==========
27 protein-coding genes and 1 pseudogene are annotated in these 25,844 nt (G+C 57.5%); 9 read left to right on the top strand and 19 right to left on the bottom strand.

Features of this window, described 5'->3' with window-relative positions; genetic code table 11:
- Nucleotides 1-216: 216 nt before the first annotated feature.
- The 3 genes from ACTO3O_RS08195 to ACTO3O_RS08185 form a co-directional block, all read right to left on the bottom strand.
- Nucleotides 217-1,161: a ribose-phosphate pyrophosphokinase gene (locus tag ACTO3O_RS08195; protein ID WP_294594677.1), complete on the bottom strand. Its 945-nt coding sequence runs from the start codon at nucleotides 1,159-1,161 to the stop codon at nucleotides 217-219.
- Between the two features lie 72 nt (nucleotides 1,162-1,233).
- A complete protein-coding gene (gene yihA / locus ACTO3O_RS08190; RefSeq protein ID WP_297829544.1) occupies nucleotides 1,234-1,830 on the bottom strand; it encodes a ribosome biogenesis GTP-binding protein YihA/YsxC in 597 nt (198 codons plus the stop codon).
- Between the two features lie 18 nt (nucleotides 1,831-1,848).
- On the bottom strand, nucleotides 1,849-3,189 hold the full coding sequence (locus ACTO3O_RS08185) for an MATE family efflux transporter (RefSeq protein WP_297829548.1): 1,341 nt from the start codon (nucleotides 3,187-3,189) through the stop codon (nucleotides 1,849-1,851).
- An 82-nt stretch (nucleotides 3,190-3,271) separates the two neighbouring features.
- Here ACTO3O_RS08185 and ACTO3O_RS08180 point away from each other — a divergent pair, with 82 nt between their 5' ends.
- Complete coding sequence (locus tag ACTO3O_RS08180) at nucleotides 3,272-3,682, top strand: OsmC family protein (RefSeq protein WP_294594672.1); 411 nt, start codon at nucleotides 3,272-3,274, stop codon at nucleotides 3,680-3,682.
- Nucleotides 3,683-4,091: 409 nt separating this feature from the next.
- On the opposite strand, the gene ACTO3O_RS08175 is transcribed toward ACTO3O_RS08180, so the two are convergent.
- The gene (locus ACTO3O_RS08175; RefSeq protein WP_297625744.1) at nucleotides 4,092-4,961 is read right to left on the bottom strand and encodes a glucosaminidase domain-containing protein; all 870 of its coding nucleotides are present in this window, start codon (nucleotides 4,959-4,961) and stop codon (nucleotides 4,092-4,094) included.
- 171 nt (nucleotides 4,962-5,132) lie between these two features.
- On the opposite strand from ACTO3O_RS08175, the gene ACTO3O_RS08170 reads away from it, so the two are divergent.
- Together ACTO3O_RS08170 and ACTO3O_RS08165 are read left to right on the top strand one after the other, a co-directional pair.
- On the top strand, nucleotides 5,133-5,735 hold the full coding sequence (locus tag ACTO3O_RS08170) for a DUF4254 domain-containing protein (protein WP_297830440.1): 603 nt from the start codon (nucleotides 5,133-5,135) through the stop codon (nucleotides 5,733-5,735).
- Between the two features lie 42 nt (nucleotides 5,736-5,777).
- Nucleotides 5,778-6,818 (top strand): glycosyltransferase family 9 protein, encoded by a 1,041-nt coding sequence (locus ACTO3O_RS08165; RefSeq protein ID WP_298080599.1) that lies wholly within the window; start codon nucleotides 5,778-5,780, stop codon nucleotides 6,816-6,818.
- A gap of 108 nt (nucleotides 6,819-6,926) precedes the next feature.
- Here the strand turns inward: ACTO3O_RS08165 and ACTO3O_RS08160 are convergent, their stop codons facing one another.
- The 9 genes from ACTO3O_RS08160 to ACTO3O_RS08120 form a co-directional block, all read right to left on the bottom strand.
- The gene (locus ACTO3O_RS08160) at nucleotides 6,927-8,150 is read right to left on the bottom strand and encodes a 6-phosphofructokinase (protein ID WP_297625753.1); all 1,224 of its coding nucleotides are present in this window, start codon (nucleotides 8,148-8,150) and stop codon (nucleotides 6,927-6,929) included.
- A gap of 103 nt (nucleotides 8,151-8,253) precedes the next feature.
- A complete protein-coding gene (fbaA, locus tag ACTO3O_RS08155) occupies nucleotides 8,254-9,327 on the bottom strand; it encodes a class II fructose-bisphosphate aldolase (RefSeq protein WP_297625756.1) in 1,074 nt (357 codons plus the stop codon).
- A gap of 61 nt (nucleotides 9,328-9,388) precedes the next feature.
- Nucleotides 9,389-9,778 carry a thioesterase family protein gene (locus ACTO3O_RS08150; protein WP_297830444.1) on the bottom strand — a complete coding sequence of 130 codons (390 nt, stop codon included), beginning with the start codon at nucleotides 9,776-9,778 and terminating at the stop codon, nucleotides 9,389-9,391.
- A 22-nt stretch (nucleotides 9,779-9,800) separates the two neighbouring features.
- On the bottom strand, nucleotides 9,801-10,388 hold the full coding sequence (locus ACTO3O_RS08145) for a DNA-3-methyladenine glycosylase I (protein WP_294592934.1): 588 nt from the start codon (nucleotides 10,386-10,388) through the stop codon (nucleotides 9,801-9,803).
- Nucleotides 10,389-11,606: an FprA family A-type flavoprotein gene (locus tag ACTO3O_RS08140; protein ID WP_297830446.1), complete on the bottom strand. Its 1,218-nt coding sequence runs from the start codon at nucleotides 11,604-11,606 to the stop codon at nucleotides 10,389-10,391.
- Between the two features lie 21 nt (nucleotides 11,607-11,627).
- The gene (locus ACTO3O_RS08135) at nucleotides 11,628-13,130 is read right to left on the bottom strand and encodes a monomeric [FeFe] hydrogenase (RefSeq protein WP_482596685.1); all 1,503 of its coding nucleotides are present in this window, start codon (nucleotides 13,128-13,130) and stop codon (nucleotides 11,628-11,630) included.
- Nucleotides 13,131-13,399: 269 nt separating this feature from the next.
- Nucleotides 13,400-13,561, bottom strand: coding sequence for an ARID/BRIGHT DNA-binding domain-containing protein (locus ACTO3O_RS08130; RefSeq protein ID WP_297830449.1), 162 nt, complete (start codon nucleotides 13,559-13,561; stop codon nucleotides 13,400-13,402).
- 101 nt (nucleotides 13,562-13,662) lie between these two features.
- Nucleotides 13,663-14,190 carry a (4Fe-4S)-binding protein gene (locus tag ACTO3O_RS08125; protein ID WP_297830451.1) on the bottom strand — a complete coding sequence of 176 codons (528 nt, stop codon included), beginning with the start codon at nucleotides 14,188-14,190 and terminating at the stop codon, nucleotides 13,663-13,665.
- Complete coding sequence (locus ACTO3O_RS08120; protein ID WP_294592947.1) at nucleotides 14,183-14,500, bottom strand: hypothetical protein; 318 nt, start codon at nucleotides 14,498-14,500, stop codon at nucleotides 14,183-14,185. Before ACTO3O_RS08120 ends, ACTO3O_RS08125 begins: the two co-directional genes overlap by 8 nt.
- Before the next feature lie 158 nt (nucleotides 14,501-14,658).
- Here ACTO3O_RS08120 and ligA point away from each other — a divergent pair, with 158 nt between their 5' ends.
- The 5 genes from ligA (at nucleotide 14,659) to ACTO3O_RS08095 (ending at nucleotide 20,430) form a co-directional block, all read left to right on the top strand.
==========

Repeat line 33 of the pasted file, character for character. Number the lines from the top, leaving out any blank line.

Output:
- Between the two features lie 21 nt (nucleotides 11,607-11,627).